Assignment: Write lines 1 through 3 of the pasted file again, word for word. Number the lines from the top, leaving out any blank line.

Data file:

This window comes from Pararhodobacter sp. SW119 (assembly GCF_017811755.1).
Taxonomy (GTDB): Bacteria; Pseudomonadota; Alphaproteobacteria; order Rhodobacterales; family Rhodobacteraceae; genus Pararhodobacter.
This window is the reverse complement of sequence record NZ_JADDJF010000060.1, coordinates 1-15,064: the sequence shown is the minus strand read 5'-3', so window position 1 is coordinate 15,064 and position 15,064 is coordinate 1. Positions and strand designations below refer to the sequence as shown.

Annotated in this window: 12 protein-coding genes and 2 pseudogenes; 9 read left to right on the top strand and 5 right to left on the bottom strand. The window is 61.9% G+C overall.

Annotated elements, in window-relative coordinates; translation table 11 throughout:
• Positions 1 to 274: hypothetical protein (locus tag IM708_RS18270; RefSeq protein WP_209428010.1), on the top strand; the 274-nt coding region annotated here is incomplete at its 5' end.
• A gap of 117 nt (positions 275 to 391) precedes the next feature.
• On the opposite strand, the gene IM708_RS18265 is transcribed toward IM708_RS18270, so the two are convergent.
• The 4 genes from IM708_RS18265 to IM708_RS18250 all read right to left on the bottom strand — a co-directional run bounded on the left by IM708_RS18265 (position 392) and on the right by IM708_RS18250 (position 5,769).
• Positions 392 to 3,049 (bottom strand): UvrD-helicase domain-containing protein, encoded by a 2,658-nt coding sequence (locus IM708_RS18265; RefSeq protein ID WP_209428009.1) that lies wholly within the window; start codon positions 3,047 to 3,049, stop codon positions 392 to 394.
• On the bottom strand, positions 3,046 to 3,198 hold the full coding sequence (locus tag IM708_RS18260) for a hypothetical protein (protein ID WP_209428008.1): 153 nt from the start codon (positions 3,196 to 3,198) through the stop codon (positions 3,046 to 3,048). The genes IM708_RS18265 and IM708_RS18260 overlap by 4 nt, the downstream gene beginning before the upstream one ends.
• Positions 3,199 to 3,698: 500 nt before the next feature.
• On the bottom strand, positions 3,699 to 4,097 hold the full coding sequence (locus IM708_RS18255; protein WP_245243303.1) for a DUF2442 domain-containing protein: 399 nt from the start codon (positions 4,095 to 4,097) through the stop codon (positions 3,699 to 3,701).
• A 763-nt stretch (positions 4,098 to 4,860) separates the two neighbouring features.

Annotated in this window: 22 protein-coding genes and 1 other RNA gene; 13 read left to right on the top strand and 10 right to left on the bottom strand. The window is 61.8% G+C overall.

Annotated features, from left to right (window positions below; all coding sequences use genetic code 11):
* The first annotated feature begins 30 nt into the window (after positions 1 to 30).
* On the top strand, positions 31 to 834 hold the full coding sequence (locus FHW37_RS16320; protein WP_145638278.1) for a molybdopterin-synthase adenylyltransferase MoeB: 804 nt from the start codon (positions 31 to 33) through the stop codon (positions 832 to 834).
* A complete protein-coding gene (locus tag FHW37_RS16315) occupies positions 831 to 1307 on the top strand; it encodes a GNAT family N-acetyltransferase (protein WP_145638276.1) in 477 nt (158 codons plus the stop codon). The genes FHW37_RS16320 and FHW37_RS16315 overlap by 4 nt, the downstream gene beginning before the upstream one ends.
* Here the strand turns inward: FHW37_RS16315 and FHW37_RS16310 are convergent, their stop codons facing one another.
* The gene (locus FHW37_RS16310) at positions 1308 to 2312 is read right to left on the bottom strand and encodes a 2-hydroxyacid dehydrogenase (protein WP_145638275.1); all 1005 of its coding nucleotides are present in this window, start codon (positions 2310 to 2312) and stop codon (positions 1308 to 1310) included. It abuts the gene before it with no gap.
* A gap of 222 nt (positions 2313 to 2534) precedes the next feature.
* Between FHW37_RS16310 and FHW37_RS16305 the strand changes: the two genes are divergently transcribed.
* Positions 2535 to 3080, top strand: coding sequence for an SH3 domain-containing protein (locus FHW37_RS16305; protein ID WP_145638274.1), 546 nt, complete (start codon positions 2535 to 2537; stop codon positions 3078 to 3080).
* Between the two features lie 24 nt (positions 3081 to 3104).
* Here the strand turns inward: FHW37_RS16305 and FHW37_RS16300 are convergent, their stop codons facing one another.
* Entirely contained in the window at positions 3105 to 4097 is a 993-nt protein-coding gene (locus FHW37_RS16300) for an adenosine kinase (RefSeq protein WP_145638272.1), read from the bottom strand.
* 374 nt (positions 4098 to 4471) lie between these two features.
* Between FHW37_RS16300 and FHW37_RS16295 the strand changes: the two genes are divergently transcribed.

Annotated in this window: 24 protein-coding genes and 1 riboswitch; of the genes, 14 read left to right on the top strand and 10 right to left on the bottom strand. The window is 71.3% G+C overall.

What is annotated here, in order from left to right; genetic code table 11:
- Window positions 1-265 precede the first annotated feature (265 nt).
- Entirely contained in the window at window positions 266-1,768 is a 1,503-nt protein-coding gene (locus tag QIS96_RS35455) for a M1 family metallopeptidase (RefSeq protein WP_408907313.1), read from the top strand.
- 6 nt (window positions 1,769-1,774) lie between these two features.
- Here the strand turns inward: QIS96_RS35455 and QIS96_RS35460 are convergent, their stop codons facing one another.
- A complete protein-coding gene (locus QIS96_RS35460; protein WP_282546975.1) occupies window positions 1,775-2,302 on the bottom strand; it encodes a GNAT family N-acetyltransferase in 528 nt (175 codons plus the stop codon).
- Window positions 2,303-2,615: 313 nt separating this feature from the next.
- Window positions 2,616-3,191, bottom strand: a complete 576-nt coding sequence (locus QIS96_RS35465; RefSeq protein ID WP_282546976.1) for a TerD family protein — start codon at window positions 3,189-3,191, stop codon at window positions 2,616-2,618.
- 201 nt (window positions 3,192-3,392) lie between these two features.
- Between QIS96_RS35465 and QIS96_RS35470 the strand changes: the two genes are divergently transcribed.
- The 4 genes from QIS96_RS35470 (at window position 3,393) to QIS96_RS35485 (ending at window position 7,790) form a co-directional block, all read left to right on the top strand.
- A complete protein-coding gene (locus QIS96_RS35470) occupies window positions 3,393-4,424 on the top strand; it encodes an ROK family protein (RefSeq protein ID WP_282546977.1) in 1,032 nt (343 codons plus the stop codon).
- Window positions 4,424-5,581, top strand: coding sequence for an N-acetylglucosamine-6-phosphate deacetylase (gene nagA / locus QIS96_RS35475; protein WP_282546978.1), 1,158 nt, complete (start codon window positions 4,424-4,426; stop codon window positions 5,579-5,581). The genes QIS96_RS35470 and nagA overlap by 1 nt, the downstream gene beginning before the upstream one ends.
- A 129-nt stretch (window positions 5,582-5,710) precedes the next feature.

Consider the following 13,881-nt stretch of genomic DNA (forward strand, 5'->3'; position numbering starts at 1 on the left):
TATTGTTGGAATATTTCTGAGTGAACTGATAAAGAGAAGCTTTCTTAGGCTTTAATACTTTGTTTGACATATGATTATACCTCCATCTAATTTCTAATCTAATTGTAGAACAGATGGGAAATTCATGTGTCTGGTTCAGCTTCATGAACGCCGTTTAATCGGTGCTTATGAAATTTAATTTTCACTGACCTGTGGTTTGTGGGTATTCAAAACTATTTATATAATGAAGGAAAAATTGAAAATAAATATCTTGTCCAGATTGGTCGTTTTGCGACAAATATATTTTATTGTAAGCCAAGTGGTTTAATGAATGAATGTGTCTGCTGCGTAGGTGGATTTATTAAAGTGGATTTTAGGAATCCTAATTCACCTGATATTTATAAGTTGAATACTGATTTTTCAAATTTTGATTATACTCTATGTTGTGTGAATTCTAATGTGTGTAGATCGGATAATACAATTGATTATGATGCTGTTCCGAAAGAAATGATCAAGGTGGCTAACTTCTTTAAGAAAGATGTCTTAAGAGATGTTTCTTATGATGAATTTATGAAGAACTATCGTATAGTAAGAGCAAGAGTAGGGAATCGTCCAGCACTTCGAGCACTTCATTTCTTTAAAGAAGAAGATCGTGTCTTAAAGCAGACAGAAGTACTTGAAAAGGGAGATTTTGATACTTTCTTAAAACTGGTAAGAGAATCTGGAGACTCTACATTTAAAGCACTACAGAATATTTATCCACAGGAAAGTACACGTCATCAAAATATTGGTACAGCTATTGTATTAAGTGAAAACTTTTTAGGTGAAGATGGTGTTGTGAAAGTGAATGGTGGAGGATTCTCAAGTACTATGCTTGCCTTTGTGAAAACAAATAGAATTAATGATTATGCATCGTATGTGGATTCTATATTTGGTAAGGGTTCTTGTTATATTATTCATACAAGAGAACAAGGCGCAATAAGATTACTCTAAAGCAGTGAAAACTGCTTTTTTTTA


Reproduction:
This window comes from Pararhodobacter sp. SW119 (assembly GCF_017811755.1).
Taxonomy (GTDB): Bacteria; Pseudomonadota; Alphaproteobacteria; order Rhodobacterales; family Rhodobacteraceae; genus Pararhodobacter.
This window is the reverse complement of sequence record NZ_JADDJF010000060.1, coordinates 1-15,064: the sequence shown is the minus strand read 5'-3', so window position 1 is coordinate 15,064 and position 15,064 is coordinate 1. Positions and strand designations below refer to the sequence as shown.